Repository Posting Date:
26-Oct-2011
Date of Publication:
17-Oct-2011
Sponsors:
Sigma Theta Tau International

Full metadata record

DC FieldValue Language
dc.typePresentationen_GB
dc.titleThe effect of frequency of public health nurse home visits on low-risk family wellbeing 2-8 weeks postpartum, a cluster randomised trialen_GB
dc.identifier.urihttp://hdl.handle.net/10755/155983-
dc.description.abstract<table><tr><td colspan="2" class="item-title">The effect of frequency of public health nurse home visits on low-risk family wellbeing 2-8 weeks postpartum, a cluster randomised trial</td></tr><tr class="item-sponsor"><td class="label">Conference Sponsor:</td><td class="value">Sigma Theta Tau International</td></tr><tr class="item-year"><td class="label">Conference Year:</td><td class="value">2007</td></tr><tr class="item-author"><td class="label">Author:</td><td class="value">Christie, Janice, PhD</td></tr><tr class="item-institute"><td class="label">P.I. Institution Name:</td><td class="value">Queen's University Belfast</td></tr><tr class="item-author-title"><td class="label">Title:</td><td class="value">Teaching Fellow</td></tr><tr class="item-email"><td class="label">Email:</td><td class="value">j.christie@qub.ac.uk</td></tr><tr><td colspan="2" class="item-abstract">[Evidence-based Presentation] Health visitors (UK, registered specialist community public health nurses) visit all families once 10-14 day post-birth. Thereafter, contact is based on professionally assessed need and local policy regarding routine child-health surveillance. Research has identified that intensive home visitation has family wellbeing benefits for 'higher risk' families. While the early postpartum period has been identified as a time when all first-time parents should receive additional support, no study has evaluated the effect of frequency of visits on 'low-risk' family outcomes. The aim of this study is to determine the effect of frequency of postpartum visits on 'low-risk' family outcomes. A cluster randomised trial was undertaken, in which health visitors were the unit of randomisation (n=40, control; n=40 intervention). For the purposes of this study 'risk' was defined according to modified Browne and Herbert (1997) criteria, excluding families with physical and psychosocial concerns. First-time mothers (n=159) with a control group health visitor received one planned home visit and 136 'intervention' parents received six, weekly visits. Mothers self-completed depression, self-efficacy and role restriction psychometric scales at 2 and 8-weeks postpartum and data regarding duration of breastfeeding, use of emergency services, service satisfaction and infant difficulties were collected 8-weeks. Multilevel modeling data analysis was performed. Mothers in the intervention group used less emergency services (CI 0.162/1.584 p=0.016) and were more satisfied by their care (CI 8.363/21.12 p&lt;0.000). No group differences were found regarding self-efficacy, role restriction, infant problems or duration of breastfeeding. Parents who received a higher frequency of home visits reported high levels of depression (CI 0.31/2.341 p=0.012) however, evidence was found that several nurses accounted for this greater distress. It was concluded there is a need for greater use of evidence based practice protocols and monitoring of post-birth care outcomes. Further research should consider the effect of antenatal services on postpartum wellbeing.</td></tr></table>en_GB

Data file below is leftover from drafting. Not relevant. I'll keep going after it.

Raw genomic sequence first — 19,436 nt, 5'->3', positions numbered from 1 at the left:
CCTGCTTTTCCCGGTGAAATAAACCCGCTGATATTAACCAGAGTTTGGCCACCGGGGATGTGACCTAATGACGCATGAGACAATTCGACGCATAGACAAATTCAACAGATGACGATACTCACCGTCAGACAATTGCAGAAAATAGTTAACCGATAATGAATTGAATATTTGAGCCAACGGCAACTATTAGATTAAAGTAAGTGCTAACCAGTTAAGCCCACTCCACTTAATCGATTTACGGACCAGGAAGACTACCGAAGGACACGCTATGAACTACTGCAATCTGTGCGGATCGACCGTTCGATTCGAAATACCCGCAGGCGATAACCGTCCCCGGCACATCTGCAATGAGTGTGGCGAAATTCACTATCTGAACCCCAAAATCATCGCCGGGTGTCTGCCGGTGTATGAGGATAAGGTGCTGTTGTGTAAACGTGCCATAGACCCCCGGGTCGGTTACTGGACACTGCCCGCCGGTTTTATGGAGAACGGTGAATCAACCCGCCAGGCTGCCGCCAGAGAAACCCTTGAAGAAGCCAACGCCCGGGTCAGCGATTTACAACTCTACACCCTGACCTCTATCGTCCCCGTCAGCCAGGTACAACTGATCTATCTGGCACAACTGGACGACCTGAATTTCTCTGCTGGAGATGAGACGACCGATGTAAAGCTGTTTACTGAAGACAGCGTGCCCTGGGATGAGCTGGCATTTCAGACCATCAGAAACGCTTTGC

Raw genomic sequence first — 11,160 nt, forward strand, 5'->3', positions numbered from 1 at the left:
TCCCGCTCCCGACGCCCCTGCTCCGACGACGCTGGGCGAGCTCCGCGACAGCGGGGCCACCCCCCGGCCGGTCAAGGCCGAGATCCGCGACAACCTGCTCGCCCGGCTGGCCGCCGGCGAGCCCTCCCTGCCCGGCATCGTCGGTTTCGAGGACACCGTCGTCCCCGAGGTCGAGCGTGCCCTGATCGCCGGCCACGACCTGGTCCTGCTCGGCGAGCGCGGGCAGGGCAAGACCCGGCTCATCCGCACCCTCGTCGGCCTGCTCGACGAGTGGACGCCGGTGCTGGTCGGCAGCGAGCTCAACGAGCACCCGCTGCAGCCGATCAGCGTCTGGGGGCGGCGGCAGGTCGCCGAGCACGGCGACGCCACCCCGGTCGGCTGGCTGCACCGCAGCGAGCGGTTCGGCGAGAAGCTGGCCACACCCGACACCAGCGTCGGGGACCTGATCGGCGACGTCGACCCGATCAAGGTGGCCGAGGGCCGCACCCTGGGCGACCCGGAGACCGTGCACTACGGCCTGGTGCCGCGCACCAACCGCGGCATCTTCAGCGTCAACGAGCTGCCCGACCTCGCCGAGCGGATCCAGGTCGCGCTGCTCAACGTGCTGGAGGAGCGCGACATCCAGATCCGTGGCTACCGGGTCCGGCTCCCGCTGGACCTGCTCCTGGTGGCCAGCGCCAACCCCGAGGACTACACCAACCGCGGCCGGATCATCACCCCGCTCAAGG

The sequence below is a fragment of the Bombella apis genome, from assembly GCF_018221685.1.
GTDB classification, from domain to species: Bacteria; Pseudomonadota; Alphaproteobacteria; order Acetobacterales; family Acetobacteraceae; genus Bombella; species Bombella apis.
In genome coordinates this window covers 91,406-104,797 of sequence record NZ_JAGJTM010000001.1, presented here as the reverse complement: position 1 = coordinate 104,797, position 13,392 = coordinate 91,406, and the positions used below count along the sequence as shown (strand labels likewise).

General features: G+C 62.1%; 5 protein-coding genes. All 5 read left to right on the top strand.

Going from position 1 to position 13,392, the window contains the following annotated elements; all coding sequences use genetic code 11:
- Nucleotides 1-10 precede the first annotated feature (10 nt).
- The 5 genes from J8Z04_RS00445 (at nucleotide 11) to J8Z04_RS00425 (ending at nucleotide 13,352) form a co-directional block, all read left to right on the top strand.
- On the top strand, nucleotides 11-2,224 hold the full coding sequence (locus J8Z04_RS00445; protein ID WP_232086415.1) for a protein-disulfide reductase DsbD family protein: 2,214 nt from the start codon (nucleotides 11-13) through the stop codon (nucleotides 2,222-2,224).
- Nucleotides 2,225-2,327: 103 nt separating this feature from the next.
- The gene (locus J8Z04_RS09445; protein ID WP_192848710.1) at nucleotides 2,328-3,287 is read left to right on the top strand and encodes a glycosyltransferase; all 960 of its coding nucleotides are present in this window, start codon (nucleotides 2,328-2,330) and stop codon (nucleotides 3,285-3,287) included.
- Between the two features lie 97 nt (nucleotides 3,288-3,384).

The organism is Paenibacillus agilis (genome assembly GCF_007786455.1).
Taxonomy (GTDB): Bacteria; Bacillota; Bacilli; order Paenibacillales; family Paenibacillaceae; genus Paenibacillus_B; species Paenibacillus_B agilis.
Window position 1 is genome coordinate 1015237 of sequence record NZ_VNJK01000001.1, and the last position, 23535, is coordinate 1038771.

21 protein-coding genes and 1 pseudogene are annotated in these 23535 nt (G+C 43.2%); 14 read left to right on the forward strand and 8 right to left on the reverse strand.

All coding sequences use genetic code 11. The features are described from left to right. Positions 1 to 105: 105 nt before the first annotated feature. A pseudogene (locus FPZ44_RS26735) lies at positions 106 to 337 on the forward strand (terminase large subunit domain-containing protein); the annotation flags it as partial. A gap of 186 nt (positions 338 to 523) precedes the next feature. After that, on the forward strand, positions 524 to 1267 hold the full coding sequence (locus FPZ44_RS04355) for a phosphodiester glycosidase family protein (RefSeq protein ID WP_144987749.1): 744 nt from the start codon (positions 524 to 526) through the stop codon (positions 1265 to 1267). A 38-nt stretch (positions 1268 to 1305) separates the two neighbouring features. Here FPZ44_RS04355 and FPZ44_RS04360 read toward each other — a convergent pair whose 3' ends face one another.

dc.date.available2011-10-26T14:20:32Z-
dc.date.issued2011-10-17en_GB
dc.date.accessioned2011-10-26T14:20:32Z-
dc.description.sponsorshipSigma Theta Tau Internationalen_GB